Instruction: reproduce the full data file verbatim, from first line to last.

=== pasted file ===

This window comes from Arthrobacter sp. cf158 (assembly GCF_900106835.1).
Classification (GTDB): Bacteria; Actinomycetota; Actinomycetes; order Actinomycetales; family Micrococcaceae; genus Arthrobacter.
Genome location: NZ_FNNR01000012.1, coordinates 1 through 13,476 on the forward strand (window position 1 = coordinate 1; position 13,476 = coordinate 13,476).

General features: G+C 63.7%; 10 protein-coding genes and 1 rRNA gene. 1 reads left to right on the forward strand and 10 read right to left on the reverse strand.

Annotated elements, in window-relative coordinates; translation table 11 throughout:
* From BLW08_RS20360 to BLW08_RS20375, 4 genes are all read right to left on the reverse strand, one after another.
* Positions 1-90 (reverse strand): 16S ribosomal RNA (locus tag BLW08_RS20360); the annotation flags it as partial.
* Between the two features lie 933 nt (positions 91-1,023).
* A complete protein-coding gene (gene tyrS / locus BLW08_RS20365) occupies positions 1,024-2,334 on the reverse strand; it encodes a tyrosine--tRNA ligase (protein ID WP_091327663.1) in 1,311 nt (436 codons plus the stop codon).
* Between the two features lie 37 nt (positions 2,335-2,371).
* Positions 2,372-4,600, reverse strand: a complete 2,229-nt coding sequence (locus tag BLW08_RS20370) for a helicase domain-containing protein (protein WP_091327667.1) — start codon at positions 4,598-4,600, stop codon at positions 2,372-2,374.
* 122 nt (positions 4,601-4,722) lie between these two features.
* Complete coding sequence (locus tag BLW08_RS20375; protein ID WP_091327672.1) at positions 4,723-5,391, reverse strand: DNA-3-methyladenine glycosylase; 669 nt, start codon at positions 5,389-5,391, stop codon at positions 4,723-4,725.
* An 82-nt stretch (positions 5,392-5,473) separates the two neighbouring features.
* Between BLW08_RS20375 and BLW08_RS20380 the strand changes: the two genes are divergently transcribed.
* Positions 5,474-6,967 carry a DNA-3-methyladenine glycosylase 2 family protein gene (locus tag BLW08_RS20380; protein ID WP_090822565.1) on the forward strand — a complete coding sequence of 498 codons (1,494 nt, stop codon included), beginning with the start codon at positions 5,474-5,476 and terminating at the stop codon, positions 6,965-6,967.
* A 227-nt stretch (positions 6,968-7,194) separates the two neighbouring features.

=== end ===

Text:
This window comes from Arthrobacter sp. cf158 (assembly GCF_900106835.1).
Classification (GTDB): Bacteria; Actinomycetota; Actinomycetes; order Actinomycetales; family Micrococcaceae; genus Arthrobacter.
Genome location: NZ_FNNR01000012.1, coordinates 1 through 13,476 on the forward strand (window position 1 = coordinate 1; position 13,476 = coordinate 13,476).

General features: G+C 63.7%; 10 protein-coding genes and 1 rRNA gene. 1 reads left to right on the forward strand and 10 read right to left on the reverse strand.

Annotated elements, in window-relative coordinates; translation table 11 throughout:
* From BLW08_RS20360 to BLW08_RS20375, 4 genes are all read right to left on the reverse strand, one after another.
* Positions 1-90 (reverse strand): 16S ribosomal RNA (locus tag BLW08_RS20360); the annotation flags it as partial.
* Between the two features lie 933 nt (positions 91-1,023).
* A complete protein-coding gene (gene tyrS / locus BLW08_RS20365) occupies positions 1,024-2,334 on the reverse strand; it encodes a tyrosine--tRNA ligase (protein ID WP_091327663.1) in 1,311 nt (436 codons plus the stop codon).
* Between the two features lie 37 nt (positions 2,335-2,371).
* Positions 2,372-4,600, reverse strand: a complete 2,229-nt coding sequence (locus tag BLW08_RS20370) for a helicase domain-containing protein (protein WP_091327667.1) — start codon at positions 4,598-4,600, stop codon at positions 2,372-2,374.
* 122 nt (positions 4,601-4,722) lie between these two features.
* Complete coding sequence (locus tag BLW08_RS20375; protein ID WP_091327672.1) at positions 4,723-5,391, reverse strand: DNA-3-methyladenine glycosylase; 669 nt, start codon at positions 5,389-5,391, stop codon at positions 4,723-4,725.
* An 82-nt stretch (positions 5,392-5,473) separates the two neighbouring features.
* Between BLW08_RS20375 and BLW08_RS20380 the strand changes: the two genes are divergently transcribed.
* Positions 5,474-6,967 carry a DNA-3-methyladenine glycosylase 2 family protein gene (locus tag BLW08_RS20380; protein ID WP_090822565.1) on the forward strand — a complete coding sequence of 498 codons (1,494 nt, stop codon included), beginning with the start codon at positions 5,474-5,476 and terminating at the stop codon, positions 6,965-6,967.
* A 227-nt stretch (positions 6,968-7,194) separates the two neighbouring features.